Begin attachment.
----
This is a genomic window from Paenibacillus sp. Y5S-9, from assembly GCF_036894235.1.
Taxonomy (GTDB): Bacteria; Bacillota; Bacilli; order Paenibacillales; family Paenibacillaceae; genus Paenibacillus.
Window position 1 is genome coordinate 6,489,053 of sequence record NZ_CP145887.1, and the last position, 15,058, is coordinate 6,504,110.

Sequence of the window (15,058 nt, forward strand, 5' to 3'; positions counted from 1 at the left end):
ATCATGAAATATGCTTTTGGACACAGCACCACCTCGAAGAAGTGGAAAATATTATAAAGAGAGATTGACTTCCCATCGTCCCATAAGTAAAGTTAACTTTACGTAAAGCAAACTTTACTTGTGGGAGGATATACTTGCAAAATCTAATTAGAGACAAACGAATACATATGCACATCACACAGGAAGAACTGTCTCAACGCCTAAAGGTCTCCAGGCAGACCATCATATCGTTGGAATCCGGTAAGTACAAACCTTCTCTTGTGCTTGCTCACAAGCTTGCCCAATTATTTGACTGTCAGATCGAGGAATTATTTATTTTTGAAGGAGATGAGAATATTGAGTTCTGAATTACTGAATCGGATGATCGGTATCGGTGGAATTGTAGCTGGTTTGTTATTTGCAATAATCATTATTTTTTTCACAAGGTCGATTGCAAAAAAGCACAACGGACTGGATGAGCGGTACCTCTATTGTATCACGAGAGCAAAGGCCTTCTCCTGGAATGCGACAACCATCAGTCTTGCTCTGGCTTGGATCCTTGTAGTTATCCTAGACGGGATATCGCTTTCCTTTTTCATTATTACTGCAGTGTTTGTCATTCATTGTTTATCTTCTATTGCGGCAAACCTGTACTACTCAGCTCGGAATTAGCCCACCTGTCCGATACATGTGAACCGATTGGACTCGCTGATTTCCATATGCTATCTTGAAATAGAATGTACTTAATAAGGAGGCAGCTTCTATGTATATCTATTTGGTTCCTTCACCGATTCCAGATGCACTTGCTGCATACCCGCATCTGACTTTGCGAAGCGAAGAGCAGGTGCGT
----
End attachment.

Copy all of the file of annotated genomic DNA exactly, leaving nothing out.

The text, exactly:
This is a genomic window from Paenibacillus sp. Y5S-9, from assembly GCF_036894235.1.
Taxonomy (GTDB): Bacteria; Bacillota; Bacilli; order Paenibacillales; family Paenibacillaceae; genus Paenibacillus.
Window position 1 is genome coordinate 6,489,053 of sequence record NZ_CP145887.1, and the last position, 15,058, is coordinate 6,504,110.

Sequence of the window (15,058 nt, forward strand, 5' to 3'; positions counted from 1 at the left end):
ATCATGAAATATGCTTTTGGACACAGCACCACCTCGAAGAAGTGGAAAATATTATAAAGAGAGATTGACTTCCCATCGTCCCATAAGTAAAGTTAACTTTACGTAAAGCAAACTTTACTTGTGGGAGGATATACTTGCAAAATCTAATTAGAGACAAACGAATACATATGCACATCACACAGGAAGAACTGTCTCAACGCCTAAAGGTCTCCAGGCAGACCATCATATCGTTGGAATCCGGTAAGTACAAACCTTCTCTTGTGCTTGCTCACAAGCTTGCCCAATTATTTGACTGTCAGATCGAGGAATTATTTATTTTTGAAGGAGATGAGAATATTGAGTTCTGAATTACTGAATCGGATGATCGGTATCGGTGGAATTGTAGCTGGTTTGTTATTTGCAATAATCATTATTTTTTTCACAAGGTCGATTGCAAAAAAGCACAACGGACTGGATGAGCGGTACCTCTATTGTATCACGAGAGCAAAGGCCTTCTCCTGGAATGCGACAACCATCAGTCTTGCTCTGGCTTGGATCCTTGTAGTTATCCTAGACGGGATATCGCTTTCCTTTTTCATTATTACTGCAGTGTTTGTCATTCATTGTTTATCTTCTATTGCGGCAAACCTGTACTACTCAGCTCGGAATTAGCCCACCTGTCCGATACATGTGAACCGATTGGACTCGCTGATTTCCATATGCTATCTTGAAATAGAATGTACTTAATAAGGAGGCAGCTTCTATGTATATCTATTTGGTTCCTTCACCGATTCCAGATGCACTTGCTGCATACCCGCATCTGACTTTGCGAAGCGAAGAGCAGGTGCGT